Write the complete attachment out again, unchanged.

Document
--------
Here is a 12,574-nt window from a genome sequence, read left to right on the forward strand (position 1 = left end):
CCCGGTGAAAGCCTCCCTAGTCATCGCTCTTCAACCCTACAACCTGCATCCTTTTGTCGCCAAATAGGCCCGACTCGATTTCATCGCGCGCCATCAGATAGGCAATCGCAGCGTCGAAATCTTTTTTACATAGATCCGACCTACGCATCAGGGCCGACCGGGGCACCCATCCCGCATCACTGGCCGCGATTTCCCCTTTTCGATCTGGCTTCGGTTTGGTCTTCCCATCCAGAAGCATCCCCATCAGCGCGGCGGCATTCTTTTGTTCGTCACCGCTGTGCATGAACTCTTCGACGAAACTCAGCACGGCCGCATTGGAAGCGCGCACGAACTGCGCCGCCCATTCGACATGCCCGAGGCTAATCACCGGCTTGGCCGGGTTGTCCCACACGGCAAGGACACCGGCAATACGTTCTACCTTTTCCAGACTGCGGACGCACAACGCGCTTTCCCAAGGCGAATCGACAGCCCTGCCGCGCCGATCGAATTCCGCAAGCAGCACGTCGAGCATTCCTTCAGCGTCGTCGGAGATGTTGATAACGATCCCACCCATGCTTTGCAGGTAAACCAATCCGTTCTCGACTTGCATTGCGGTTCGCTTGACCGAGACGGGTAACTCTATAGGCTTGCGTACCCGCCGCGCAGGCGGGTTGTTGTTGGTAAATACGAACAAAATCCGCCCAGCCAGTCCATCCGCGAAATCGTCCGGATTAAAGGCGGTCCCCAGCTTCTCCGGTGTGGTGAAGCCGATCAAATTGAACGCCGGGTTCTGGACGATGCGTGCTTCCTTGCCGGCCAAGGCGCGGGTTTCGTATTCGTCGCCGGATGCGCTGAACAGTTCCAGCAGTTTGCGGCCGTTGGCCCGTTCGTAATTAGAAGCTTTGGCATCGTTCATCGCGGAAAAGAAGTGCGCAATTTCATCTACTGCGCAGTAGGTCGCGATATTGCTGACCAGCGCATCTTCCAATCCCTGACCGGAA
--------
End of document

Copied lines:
Here is a 12,574-nt window from a genome sequence, read left to right on the forward strand (position 1 = left end):
CCCGGTGAAAGCCTCCCTAGTCATCGCTCTTCAACCCTACAACCTGCATCCTTTTGTCGCCAAATAGGCCCGACTCGATTTCATCGCGCGCCATCAGATAGGCAATCGCAGCGTCGAAATCTTTTTTACATAGATCCGACCTACGCATCAGGGCCGACCGGGGCACCCATCCCGCATCACTGGCCGCGATTTCCCCTTTTCGATCTGGCTTCGGTTTGGTCTTCCCATCCAGAAGCATCCCCATCAGCGCGGCGGCATTCTTTTGTTCGTCACCGCTGTGCATGAACTCTTCGACGAAACTCAGCACGGCCGCATTGGAAGCGCGCACGAACTGCGCCGCCCATTCGACATGCCCGAGGCTAATCACCGGCTTGGCCGGGTTGTCCCACACGGCAAGGACACCGGCAATACGTTCTACCTTTTCCAGACTGCGGACGCACAACGCGCTTTCCCAAGGCGAATCGACAGCCCTGCCGCGCCGATCGAATTCCGCAAGCAGCACGTCGAGCATTCCTTCAGCGTCGTCGGAGATGTTGATAACGATCCCACCCATGCTTTGCAGGTAAACCAATCCGTTCTCGACTTGCATTGCGGTTCGCTTGACCGAGACGGGTAACTCTATAGGCTTGCGTACCCGCCGCGCAGGCGGGTTGTTGTTGGTAAATACGAACAAAATCCGCCCAGCCAGTCCATCCGCGAAATCGTCCGGATTAAAGGCGGTCCCCAGCTTCTCCGGTGTGGTGAAGCCGATCAAATTGAACGCCGGGTTCTGGACGATGCGTGCTTCCTTGCCGGCCAAGGCGCGGGTTTCGTATTCGTCGCCGGATGCGCTGAACAGTTCCAGCAGTTTGCGGCCGTTGGCCCGTTCGTAATTAGAAGCTTTGGCATCGTTCATCGCGGAAAAGAAGTGCGCAATTTCATCTACTGCGCAGTAGGTCGCGATATTGCTGACCAGCGCATCTTCCAATCCCTGACCGGAA